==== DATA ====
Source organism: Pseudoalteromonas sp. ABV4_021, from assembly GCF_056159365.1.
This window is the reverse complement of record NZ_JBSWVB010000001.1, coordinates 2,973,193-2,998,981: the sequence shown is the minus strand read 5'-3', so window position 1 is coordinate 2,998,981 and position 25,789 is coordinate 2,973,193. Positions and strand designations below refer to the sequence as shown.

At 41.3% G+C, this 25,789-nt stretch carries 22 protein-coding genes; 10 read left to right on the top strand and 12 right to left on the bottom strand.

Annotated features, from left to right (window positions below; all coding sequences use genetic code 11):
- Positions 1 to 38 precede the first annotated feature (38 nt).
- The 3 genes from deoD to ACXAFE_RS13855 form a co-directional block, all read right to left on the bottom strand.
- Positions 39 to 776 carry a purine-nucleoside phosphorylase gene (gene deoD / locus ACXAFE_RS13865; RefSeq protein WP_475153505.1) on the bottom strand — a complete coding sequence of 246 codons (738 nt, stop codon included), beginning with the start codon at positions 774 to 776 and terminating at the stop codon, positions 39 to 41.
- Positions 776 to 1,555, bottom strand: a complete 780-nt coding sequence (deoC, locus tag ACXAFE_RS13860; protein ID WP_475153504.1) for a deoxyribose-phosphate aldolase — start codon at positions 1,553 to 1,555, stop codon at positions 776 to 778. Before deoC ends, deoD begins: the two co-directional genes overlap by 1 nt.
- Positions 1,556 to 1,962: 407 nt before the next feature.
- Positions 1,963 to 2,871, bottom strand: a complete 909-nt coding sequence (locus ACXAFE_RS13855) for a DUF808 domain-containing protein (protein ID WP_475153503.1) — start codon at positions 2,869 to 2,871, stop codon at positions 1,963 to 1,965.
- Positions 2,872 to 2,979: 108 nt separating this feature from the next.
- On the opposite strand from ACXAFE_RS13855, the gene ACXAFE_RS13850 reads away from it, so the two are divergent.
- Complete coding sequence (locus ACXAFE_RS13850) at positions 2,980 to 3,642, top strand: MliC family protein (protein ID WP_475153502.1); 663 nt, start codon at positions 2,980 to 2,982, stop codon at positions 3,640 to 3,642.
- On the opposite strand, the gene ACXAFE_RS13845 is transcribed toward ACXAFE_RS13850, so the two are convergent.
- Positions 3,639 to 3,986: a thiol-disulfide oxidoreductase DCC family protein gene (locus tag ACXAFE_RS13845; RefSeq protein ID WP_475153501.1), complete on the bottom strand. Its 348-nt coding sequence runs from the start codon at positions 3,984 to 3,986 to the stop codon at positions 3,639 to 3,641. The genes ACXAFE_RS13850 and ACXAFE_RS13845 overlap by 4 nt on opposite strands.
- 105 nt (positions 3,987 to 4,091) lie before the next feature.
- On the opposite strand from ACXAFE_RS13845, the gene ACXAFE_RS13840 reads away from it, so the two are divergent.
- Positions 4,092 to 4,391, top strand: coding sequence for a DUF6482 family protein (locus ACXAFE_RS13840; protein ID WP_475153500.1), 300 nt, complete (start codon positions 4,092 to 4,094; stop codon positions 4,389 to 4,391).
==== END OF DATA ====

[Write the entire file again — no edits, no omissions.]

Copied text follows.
Source organism: Pseudoalteromonas sp. ABV4_021, from assembly GCF_056159365.1.
This window is the reverse complement of record NZ_JBSWVB010000001.1, coordinates 2,973,193-2,998,981: the sequence shown is the minus strand read 5'-3', so window position 1 is coordinate 2,998,981 and position 25,789 is coordinate 2,973,193. Positions and strand designations below refer to the sequence as shown.

At 41.3% G+C, this 25,789-nt stretch carries 22 protein-coding genes; 10 read left to right on the top strand and 12 right to left on the bottom strand.

Annotated features, from left to right (window positions below; all coding sequences use genetic code 11):
- Positions 1 to 38 precede the first annotated feature (38 nt).
- The 3 genes from deoD to ACXAFE_RS13855 form a co-directional block, all read right to left on the bottom strand.
- Positions 39 to 776 carry a purine-nucleoside phosphorylase gene (gene deoD / locus ACXAFE_RS13865; RefSeq protein WP_475153505.1) on the bottom strand — a complete coding sequence of 246 codons (738 nt, stop codon included), beginning with the start codon at positions 774 to 776 and terminating at the stop codon, positions 39 to 41.
- Positions 776 to 1,555, bottom strand: a complete 780-nt coding sequence (deoC, locus tag ACXAFE_RS13860; protein ID WP_475153504.1) for a deoxyribose-phosphate aldolase — start codon at positions 1,553 to 1,555, stop codon at positions 776 to 778. Before deoC ends, deoD begins: the two co-directional genes overlap by 1 nt.
- Positions 1,556 to 1,962: 407 nt before the next feature.
- Positions 1,963 to 2,871, bottom strand: a complete 909-nt coding sequence (locus ACXAFE_RS13855) for a DUF808 domain-containing protein (protein ID WP_475153503.1) — start codon at positions 2,869 to 2,871, stop codon at positions 1,963 to 1,965.
- Positions 2,872 to 2,979: 108 nt separating this feature from the next.
- On the opposite strand from ACXAFE_RS13855, the gene ACXAFE_RS13850 reads away from it, so the two are divergent.
- Complete coding sequence (locus ACXAFE_RS13850) at positions 2,980 to 3,642, top strand: MliC family protein (protein ID WP_475153502.1); 663 nt, start codon at positions 2,980 to 2,982, stop codon at positions 3,640 to 3,642.
- On the opposite strand, the gene ACXAFE_RS13845 is transcribed toward ACXAFE_RS13850, so the two are convergent.
- Positions 3,639 to 3,986: a thiol-disulfide oxidoreductase DCC family protein gene (locus tag ACXAFE_RS13845; RefSeq protein ID WP_475153501.1), complete on the bottom strand. Its 348-nt coding sequence runs from the start codon at positions 3,984 to 3,986 to the stop codon at positions 3,639 to 3,641. The genes ACXAFE_RS13850 and ACXAFE_RS13845 overlap by 4 nt on opposite strands.
- 105 nt (positions 3,987 to 4,091) lie before the next feature.
- On the opposite strand from ACXAFE_RS13845, the gene ACXAFE_RS13840 reads away from it, so the two are divergent.
- Positions 4,092 to 4,391, top strand: coding sequence for a DUF6482 family protein (locus ACXAFE_RS13840; protein ID WP_475153500.1), 300 nt, complete (start codon positions 4,092 to 4,094; stop codon positions 4,389 to 4,391).